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Immigration

Judge orders return of deported Salvadoran mother and daughter

Judge's decision to halt deportation offers ray of hope for Central Americans fleeing domestic violence or gangs.
10 Ago 2018 – 10:55 AM EDT
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They were being deported, but a judge sent a Salvadoran mother and her daughter back to the United States.

A federal judge expressed his anger Thursday when he learned that the Trump administration was in the process of deporting a Salvadoran mother and her daughter who's case he was hearing. They were already on the plane and he ordered they be sent them back immediately to the United States.

"Someone in the government made the decision to deport those plaintiffs and I'm not happy about that," Judge Emmet Sullivan of the District of Columbia said at a hearing. A day earlier the judge had ordered the temporary suspension of deportations of families - including the Salvadoran mother and her daughter - covered by a lawsuit against the Justice Department over the asylum eligibility of victims of domestic violence and gangs.

Attorney General Jeff Sessions imposed new limitations on asylum requests in June for people fleeing domestic violence and gangs, the main threats cited by that thousands of Central Americans who flee each year. The decision sparked strong criticism among judges and immigration lawyers.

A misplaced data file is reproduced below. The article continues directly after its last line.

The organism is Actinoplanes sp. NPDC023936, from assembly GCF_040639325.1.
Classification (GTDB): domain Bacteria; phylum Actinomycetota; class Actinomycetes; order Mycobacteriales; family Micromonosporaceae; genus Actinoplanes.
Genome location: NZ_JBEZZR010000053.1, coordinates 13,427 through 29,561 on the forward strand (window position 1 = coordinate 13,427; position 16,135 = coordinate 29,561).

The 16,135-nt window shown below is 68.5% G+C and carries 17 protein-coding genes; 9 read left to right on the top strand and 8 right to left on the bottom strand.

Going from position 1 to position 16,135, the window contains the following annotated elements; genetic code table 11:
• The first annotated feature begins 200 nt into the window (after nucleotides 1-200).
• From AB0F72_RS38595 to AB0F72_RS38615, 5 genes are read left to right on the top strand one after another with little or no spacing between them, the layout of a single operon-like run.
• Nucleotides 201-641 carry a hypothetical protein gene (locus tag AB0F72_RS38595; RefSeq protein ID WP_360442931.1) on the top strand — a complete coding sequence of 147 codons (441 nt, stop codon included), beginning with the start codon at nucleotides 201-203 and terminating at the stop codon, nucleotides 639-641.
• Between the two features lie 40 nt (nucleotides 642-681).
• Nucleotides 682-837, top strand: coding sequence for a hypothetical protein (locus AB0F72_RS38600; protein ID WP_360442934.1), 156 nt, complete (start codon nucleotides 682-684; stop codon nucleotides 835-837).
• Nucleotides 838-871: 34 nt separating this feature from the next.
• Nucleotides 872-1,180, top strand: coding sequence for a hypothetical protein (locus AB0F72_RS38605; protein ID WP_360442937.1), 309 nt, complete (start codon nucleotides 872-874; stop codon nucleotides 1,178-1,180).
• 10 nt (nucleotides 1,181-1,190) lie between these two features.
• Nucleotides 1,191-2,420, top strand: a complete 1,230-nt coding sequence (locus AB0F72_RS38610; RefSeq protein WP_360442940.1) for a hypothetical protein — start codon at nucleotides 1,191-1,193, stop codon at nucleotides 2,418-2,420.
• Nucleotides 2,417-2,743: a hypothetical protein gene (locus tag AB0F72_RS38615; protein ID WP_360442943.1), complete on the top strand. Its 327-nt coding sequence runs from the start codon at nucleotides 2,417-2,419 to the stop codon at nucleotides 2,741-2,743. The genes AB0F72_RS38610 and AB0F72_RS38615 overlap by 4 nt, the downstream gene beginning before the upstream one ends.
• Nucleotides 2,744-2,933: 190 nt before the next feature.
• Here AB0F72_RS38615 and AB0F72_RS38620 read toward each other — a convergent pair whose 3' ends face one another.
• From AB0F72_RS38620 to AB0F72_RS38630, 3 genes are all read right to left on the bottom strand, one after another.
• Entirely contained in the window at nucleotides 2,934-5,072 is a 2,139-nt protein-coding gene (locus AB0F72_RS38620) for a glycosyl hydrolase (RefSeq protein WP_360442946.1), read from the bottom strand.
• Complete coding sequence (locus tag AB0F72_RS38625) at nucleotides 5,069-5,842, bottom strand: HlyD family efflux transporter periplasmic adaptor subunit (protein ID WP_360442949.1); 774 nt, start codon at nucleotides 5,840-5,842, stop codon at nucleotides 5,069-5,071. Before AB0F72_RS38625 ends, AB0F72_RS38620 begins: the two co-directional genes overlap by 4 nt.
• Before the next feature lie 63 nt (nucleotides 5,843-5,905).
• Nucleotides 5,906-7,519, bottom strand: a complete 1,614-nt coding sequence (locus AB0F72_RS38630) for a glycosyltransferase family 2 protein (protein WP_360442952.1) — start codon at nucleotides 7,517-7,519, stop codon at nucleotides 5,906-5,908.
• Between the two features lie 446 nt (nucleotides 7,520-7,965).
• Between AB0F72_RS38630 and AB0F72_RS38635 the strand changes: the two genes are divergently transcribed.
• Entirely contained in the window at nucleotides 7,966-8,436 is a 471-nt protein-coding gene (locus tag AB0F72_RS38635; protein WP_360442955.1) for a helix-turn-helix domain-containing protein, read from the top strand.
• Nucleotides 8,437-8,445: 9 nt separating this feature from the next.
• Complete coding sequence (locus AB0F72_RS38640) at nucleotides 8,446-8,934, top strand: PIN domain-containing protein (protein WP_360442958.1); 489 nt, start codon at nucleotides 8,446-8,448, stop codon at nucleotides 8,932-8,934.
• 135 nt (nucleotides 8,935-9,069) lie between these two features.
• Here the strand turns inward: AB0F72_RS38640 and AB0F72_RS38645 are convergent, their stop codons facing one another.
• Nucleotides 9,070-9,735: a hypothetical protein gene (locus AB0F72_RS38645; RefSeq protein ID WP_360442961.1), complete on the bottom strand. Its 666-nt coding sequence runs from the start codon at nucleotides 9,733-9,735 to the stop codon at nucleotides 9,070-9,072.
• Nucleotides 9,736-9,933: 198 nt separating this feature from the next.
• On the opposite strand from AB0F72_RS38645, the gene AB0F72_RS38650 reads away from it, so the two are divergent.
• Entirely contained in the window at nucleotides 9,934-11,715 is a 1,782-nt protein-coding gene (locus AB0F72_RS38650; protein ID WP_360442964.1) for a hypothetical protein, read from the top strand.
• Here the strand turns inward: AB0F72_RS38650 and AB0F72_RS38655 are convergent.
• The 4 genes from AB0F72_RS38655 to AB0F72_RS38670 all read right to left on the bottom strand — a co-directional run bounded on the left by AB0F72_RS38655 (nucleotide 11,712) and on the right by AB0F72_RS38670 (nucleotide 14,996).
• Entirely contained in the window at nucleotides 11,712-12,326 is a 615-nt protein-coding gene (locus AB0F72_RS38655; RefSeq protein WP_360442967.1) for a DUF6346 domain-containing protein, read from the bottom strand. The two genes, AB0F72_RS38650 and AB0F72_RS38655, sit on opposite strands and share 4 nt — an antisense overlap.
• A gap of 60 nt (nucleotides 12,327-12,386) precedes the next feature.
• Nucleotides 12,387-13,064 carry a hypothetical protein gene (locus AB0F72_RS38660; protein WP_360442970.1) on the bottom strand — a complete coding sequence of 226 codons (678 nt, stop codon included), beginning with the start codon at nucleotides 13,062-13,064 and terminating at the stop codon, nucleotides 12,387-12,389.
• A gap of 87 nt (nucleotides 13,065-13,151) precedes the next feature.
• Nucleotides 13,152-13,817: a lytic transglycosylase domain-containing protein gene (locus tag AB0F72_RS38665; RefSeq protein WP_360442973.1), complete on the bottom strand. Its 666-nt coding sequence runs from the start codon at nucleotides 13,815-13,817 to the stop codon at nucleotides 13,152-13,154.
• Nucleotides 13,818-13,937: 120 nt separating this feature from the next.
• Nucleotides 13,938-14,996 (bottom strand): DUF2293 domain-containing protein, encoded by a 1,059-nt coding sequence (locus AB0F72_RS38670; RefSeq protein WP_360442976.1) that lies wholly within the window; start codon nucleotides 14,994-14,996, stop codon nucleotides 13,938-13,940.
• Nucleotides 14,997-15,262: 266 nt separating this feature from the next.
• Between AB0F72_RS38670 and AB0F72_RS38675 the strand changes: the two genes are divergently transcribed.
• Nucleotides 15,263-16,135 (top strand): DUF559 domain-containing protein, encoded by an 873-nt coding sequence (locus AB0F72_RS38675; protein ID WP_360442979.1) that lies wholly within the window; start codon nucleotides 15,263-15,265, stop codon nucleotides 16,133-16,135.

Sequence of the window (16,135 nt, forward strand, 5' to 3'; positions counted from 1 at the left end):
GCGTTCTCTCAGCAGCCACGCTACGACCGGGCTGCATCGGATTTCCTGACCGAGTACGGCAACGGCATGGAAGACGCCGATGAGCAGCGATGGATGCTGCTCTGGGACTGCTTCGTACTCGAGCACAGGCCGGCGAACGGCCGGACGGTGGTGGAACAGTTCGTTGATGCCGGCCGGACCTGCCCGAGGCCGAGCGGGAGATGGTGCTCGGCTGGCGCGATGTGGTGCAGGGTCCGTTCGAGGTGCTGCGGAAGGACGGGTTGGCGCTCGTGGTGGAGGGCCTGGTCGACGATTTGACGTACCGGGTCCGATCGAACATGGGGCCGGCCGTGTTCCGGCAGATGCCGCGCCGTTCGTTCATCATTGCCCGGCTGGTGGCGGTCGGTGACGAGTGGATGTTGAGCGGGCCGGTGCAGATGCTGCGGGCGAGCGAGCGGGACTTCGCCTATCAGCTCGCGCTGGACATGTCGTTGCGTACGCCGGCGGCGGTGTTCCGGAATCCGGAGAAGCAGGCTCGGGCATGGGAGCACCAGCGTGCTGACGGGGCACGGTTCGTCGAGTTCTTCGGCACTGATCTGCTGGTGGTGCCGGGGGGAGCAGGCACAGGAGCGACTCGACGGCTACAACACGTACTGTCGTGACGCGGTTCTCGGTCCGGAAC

Sullivan said that the expulsion of the mother and child prior to the hearing in the case was "unacceptable" and ordered the "expedited return" of the mother and daughter.

The judge's order was issued when they were somewhere in the air between Texas and El Salvador. They landed and then took another flight back to the United States.

The American Civil Liberties Union (ACLU), which is leading the lawsuit, said the judge went as far as warning the government that he would take measures against the attorney general if the Salvadorans were not returned. "These families and children continue to arrive in the United States because they have no other alternative," said Gabriela Meléndez, an ACLU spokeswoman, in an interview with Univision.

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